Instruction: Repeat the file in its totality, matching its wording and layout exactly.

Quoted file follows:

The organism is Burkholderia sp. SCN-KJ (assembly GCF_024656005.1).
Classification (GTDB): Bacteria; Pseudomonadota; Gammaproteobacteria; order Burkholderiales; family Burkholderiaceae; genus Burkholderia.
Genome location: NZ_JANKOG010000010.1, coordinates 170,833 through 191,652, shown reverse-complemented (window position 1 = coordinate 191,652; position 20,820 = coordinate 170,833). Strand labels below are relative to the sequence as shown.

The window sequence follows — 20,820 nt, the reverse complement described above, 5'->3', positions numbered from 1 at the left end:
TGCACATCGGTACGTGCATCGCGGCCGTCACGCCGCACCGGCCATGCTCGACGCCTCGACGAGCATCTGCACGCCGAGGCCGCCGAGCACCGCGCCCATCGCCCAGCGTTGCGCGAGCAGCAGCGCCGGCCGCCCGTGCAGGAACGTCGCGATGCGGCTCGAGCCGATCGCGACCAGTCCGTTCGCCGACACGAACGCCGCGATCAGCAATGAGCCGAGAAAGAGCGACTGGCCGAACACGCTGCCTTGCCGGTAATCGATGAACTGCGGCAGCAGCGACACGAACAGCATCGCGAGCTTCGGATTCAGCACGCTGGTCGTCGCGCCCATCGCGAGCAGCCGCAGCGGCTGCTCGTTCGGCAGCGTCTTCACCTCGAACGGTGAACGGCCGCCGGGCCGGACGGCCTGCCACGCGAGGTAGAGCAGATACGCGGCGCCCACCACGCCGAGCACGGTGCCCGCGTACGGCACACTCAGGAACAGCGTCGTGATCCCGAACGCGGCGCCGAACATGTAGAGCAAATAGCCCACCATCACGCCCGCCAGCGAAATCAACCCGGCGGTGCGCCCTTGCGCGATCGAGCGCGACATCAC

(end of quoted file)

The organism is Burkholderia sp. SCN-KJ (assembly GCF_024656005.1).
Classification (GTDB): Bacteria; Pseudomonadota; Gammaproteobacteria; order Burkholderiales; family Burkholderiaceae; genus Burkholderia.
Genome location: NZ_JANKOG010000010.1, coordinates 170,833 through 191,652, shown reverse-complemented (window position 1 = coordinate 191,652; position 20,820 = coordinate 170,833). Strand labels below are relative to the sequence as shown.

The window sequence follows — 20,820 nt, the reverse complement described above, 5'->3', positions numbered from 1 at the left end:
TGCACATCGGTACGTGCATCGCGGCCGTCACGCCGCACCGGCCATGCTCGACGCCTCGACGAGCATCTGCACGCCGAGGCCGCCGAGCACCGCGCCCATCGCCCAGCGTTGCGCGAGCAGCAGCGCCGGCCGCCCGTGCAGGAACGTCGCGATGCGGCTCGAGCCGATCGCGACCAGTCCGTTCGCCGACACGAACGCCGCGATCAGCAATGAGCCGAGAAAGAGCGACTGGCCGAACACGCTGCCTTGCCGGTAATCGATGAACTGCGGCAGCAGCGACACGAACAGCATCGCGAGCTTCGGATTCAGCACGCTGGTCGTCGCGCCCATCGCGAGCAGCCGCAGCGGCTGCTCGTTCGGCAGCGTCTTCACCTCGAACGGTGAACGGCCGCCGGGCCGGACGGCCTGCCACGCGAGGTAGAGCAGATACGCGGCGCCCACCACGCCGAGCACGGTGCCCGCGTACGGCACACTCAGGAACAGCGTCGTGATCCCGAACGCGGCGCCGAACATGTAGAGCAAATAGCCCACCATCACGCCCGCCAGCGAAATCAACCCGGCGGTGCGCCCTTGCGCGATCGAGCGCGACATCAC